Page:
Bitcoin’s growing energy problem: ‘It’s a dirty currency’
Think BTC is a Dirty Business? Consider the Carbon Cost of a Dollar
Bitcoin is coming under fire - again - for claims that Bitcoin mining is negatively impactful to the environment and Bitcoiners have to again, defend Bitcoin's share of global energy production. But before we discuss more on Bitcoin's carbon footprint, we must first take a look at its current best alternative - the US dollar or some like to call it - the PETRODOLLAR.
How The Petrodollar Came To Be?
- After the Vietnam War, the US was facing mounting inflation and their extravagant domestic spending habit wasn't helping at all either. So in the 1970s, President Nixon decided to default on the Bretton Woods agreement and end the convertibility of U.S. dollars into gold
- Meanwhile, in 1973, a war broke out between the Arab states and Israel. USSR was backing the Arab states while the US was backing Israel which made things really ugly
- The Arab states were pissed and caused OPEC to halt oil shipments to the US. As a result, the price of oil quadrupled and aggravated inflation and unemployment in the US
- In 1974, the US managed to strike a deal with Saudi Arabia to denominate oil prices in US dollar which laid the foundation for the Petrodollar
The Petrodollar Deal: Petrodollar Recycling
- The Saudis agreed to price oil in dollars and reinvest those dollar proceeds in US Treasuries - The global demand for the dollar increases which drives up its value
- In return, the Saudis would get preferential rates on purchasing US Treasuries and also advanced weapons and technologies from the US
- Since most oil-importing countries use US dollar to purchase oil, the US gets to call the shots on global trade and they can print as much money as they want without worrying about hyperinflation because there will always be a global market for dollars (for now)
The Carbon Footprint of USD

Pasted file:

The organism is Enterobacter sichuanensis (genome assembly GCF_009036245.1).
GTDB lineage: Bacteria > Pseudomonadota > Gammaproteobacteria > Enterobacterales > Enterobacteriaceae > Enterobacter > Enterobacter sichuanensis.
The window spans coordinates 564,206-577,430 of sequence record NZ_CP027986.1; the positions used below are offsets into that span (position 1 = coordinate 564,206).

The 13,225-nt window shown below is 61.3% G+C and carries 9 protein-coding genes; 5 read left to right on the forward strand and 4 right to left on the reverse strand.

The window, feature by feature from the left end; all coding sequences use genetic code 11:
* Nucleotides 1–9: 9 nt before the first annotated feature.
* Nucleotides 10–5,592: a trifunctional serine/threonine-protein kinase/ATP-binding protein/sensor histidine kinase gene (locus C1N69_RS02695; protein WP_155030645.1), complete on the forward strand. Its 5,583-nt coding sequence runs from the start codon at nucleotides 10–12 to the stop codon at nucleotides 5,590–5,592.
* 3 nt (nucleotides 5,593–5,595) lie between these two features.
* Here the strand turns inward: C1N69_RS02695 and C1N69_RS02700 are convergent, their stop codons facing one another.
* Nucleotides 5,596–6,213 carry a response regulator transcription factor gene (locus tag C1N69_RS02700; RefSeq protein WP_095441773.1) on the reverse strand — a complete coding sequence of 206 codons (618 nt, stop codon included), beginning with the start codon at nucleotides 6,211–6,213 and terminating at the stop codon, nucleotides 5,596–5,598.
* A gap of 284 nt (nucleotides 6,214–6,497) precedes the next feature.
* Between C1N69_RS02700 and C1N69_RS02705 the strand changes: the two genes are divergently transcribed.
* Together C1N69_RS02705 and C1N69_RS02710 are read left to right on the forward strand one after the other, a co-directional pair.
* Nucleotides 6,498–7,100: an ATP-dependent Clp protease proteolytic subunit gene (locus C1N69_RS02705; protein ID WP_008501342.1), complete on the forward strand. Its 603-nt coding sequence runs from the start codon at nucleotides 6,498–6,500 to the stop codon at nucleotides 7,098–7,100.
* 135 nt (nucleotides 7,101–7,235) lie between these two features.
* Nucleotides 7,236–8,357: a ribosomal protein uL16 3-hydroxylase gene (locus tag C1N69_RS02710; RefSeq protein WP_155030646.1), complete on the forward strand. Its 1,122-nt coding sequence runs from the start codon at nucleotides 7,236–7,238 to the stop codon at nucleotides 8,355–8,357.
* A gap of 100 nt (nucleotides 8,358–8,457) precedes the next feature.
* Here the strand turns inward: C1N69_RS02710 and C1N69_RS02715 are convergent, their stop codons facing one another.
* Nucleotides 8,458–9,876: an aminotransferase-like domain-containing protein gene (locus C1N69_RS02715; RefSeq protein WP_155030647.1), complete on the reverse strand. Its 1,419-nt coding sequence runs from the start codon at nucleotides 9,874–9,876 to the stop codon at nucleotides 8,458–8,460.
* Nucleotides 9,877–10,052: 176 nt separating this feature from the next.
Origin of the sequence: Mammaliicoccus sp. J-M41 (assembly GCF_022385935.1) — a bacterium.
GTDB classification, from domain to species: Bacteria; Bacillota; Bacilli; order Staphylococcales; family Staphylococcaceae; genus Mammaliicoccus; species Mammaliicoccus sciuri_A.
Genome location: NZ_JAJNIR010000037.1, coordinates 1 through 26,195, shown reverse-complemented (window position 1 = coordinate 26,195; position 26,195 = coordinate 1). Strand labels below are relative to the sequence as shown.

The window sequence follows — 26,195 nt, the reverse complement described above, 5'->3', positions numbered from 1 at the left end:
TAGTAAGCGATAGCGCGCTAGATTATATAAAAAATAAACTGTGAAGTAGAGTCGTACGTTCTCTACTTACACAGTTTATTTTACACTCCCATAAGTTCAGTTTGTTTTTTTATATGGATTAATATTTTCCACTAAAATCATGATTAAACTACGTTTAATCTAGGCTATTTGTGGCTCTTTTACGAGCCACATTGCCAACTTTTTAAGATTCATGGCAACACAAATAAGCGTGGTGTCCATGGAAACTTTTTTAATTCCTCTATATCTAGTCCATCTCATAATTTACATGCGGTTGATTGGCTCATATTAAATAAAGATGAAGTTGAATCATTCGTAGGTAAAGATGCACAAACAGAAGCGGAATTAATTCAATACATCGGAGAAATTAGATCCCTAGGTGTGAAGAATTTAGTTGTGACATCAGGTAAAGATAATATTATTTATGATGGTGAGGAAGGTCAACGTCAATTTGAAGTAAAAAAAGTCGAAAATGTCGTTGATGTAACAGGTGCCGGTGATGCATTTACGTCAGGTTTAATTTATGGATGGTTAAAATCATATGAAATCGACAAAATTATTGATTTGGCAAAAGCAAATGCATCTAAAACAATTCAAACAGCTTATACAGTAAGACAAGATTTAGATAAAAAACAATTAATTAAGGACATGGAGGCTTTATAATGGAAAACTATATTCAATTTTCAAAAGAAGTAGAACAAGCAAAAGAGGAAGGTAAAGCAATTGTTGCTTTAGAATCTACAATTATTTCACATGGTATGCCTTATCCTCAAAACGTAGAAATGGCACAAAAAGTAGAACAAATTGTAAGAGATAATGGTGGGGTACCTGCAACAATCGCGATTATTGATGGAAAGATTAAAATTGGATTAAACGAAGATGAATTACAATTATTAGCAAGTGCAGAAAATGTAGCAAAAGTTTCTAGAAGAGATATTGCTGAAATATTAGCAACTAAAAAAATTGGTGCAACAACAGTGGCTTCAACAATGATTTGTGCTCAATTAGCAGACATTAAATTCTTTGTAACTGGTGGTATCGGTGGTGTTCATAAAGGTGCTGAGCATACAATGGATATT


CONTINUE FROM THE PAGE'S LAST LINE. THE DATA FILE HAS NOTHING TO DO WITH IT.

- While it's pretty much impossible to know the carbon footprint of USD, we do know that the US military is one of the main pillars in maintaining the dollar's reserve currency status
- The US military is the world’s largest institutional consumer of oil, using more than 100 million barrels per year for its ships, vehicles, aircraft, and various ground operations
- This generates the equivalent of 59 million tonnes of CO2 emissions
- There's also a carbon cost of running the global banking system, eg keeping the office lights on, the carbon emissions from employees commuting to work, maintaining ATMs etc
- They all require energy to produce. Add these all up and the USD is no way greener than Bitcoin
The latest calculation from Cambridge university’s Bitcoin Electricity Consumption index suggests that bitcoin mining consumes 133.68 terawatt-hours of electricity a year which is just below Malaysia at 147.21TWh. But it's all about efficiency and Bitcoin is wildly more efficient than the current system.
What all of this FUD is doing is essentially pushing the industry to come out with a more sustainable and greener way to power Bitcoin. For example, Bitcoin miners and fracking companies are already working together to use the waste gas from fracking to power miners.